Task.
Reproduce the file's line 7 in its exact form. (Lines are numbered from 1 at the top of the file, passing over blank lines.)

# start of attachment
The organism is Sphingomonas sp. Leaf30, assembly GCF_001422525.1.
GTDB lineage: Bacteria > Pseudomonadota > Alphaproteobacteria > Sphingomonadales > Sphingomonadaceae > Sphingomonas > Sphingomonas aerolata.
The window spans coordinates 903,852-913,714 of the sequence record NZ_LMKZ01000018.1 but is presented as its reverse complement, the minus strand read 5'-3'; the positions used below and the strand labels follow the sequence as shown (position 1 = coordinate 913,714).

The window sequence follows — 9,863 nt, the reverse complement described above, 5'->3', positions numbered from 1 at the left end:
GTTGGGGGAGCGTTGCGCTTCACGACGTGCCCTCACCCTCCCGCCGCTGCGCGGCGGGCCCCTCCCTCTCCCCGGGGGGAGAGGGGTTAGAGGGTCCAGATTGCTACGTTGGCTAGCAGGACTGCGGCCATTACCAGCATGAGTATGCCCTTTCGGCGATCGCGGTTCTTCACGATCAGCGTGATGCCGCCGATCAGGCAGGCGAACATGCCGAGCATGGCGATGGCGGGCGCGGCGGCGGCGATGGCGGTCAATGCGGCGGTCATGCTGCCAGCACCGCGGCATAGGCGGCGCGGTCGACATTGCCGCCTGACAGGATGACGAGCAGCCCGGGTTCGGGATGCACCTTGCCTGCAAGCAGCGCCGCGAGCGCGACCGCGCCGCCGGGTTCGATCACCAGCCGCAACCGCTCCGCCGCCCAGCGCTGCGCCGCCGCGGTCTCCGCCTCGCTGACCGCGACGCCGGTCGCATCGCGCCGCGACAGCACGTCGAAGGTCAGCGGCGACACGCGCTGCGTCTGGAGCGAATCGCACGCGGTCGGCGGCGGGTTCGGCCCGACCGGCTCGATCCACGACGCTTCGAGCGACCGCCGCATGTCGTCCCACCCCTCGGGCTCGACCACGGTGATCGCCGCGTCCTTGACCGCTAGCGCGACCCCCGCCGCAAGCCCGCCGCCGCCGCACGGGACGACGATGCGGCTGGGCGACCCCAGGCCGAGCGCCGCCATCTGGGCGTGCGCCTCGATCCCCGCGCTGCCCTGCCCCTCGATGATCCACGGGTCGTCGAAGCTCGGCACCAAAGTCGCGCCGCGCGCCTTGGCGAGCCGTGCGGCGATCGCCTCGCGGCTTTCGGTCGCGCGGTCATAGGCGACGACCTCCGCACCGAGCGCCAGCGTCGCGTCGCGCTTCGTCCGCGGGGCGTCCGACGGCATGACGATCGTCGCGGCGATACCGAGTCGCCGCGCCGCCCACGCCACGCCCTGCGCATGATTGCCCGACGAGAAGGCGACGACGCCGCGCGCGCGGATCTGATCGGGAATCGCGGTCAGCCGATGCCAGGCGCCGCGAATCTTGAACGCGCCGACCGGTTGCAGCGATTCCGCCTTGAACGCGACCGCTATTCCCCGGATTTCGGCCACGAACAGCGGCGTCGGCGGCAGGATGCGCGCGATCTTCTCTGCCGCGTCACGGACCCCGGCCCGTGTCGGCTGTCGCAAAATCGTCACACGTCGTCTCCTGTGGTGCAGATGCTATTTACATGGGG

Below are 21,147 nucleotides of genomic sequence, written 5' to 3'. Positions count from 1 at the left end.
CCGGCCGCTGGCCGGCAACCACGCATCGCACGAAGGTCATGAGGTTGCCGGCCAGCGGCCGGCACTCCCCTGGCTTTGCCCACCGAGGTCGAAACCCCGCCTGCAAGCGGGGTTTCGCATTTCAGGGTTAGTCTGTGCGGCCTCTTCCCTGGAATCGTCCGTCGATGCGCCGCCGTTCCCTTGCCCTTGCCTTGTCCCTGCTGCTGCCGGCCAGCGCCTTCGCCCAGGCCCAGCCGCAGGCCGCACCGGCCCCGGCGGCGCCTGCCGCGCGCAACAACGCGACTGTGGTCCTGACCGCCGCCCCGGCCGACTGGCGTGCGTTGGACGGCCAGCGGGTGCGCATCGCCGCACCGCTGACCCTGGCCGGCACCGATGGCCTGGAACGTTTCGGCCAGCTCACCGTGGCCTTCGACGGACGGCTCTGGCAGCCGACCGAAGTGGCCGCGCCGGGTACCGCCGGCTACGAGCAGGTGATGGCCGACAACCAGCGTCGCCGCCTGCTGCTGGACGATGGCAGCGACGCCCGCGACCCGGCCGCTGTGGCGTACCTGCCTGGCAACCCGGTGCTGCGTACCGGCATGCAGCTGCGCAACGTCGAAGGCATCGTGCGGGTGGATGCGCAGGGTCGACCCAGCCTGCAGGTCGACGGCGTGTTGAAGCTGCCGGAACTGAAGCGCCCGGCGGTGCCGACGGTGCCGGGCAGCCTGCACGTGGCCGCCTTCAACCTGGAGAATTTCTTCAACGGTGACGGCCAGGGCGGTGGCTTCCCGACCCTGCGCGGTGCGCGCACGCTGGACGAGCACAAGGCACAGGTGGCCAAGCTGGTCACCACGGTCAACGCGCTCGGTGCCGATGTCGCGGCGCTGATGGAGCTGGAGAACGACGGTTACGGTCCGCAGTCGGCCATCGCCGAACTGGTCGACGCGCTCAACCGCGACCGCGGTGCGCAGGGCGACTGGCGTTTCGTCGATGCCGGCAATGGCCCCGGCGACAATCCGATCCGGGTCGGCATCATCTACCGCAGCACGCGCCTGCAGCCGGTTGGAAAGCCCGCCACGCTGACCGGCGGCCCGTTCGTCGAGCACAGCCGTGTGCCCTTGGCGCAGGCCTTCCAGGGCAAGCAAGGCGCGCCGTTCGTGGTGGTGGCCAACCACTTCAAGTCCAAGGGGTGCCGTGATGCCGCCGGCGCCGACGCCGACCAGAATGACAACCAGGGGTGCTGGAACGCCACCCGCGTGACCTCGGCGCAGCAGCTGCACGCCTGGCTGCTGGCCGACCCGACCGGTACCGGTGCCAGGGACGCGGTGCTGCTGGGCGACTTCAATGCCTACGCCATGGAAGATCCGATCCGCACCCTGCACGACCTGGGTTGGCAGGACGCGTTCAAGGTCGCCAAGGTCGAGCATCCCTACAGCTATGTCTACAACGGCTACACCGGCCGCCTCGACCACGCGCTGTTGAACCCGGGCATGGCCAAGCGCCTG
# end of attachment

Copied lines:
CCGGCCGCTGGCCGGCAACCACGCATCGCACGAAGGTCATGAGGTTGCCGGCCAGCGGCCGGCACTCCCCTGGCTTTGCCCACCGAGGTCGAAACCCCGCCTGCAAGCGGGGTTTCGCATTTCAGGGTTAGTCTGTGCGGCCTCTTCCCTGGAATCGTCCGTCGATGCGCCGCCGTTCCCTTGCCCTTGCCTTGTCCCTGCTGCTGCCGGCCAGCGCCTTCGCCCAGGCCCAGCCGCAGGCCGCACCGGCCCCGGCGGCGCCTGCCGCGCGCAACAACGCGACTGTGGTCCTGACCGCCGCCCCGGCCGACTGGCGTGCGTTGGACGGCCAGCGGGTGCGCATCGCCGCACCGCTGACCCTGGCCGGCACCGATGGCCTGGAACGTTTCGGCCAGCTCACCGTGGCCTTCGACGGACGGCTCTGGCAGCCGACCGAAGTGGCCGCGCCGGGTACCGCCGGCTACGAGCAGGTGATGGCCGACAACCAGCGTCGCCGCCTGCTGCTGGACGATGGCAGCGACGCCCGCGACCCGGCCGCTGTGGCGTACCTGCCTGGCAACCCGGTGCTGCGTACCGGCATGCAGCTGCGCAACGTCGAAGGCATCGTGCGGGTGGATGCGCAGGGTCGACCCAGCCTGCAGGTCGACGGCGTGTTGAAGCTGCCGGAACTGAAGCGCCCGGCGGTGCCGACGGTGCCGGGCAGCCTGCACGTGGCCGCCTTCAACCTGGAGAATTTCTTCAACGGTGACGGCCAGGGCGGTGGCTTCCCGACCCTGCGCGGTGCGCGCACGCTGGACGAGCACAAGGCACAGGTGGCCAAGCTGGTCACCACGGTCAACGCGCTCGGTGCCGATGTCGCGGCGCTGATGGAGCTGGAGAACGACGGTTACGGTCCGCAGTCGGCCATCGCCGAACTGGTCGACGCGCTCAACCGCGACCGCGGTGCGCAGGGCGACTGGCGTTTCGTCGATGCCGGCAATGGCCCCGGCGACAATCCGATCCGGGTCGGCATCATCTACCGCAGCACGCGCCTGCAGCCGGTTGGAAAGCCCGCCACGCTGACCGGCGGCCCGTTCGTCGAGCACAGCCGTGTGCCCTTGGCGCAGGCCTTCCAGGGCAAGCAAGGCGCGCCGTTCGTGGTGGTGGCCAACCACTTCAAGTCCAAGGGGTGCCGTGATGCCGCCGGCGCCGACGCCGACCAGAATGACAACCAGGGGTGCTGGAACGCCACCCGCGTGACCTCGGCGCAGCAGCTGCACGCCTGGCTGCTGGCCGACCCGACCGGTACCGGTGCCAGGGACGCGGTGCTGCTGGGCGACTTCAATGCCTACGCCATGGAAGATCCGATCCGCACCCTGCACGACCTGGGTTGGCAGGACGCGTTCAAGGTCGCCAAGGTCGAGCATCCCTACAGCTATGTCTACAACGGCTACACCGGCCGCCTCGACCACGCGCTGTTGAACCCGGGCATGGCCAAGCGCCTG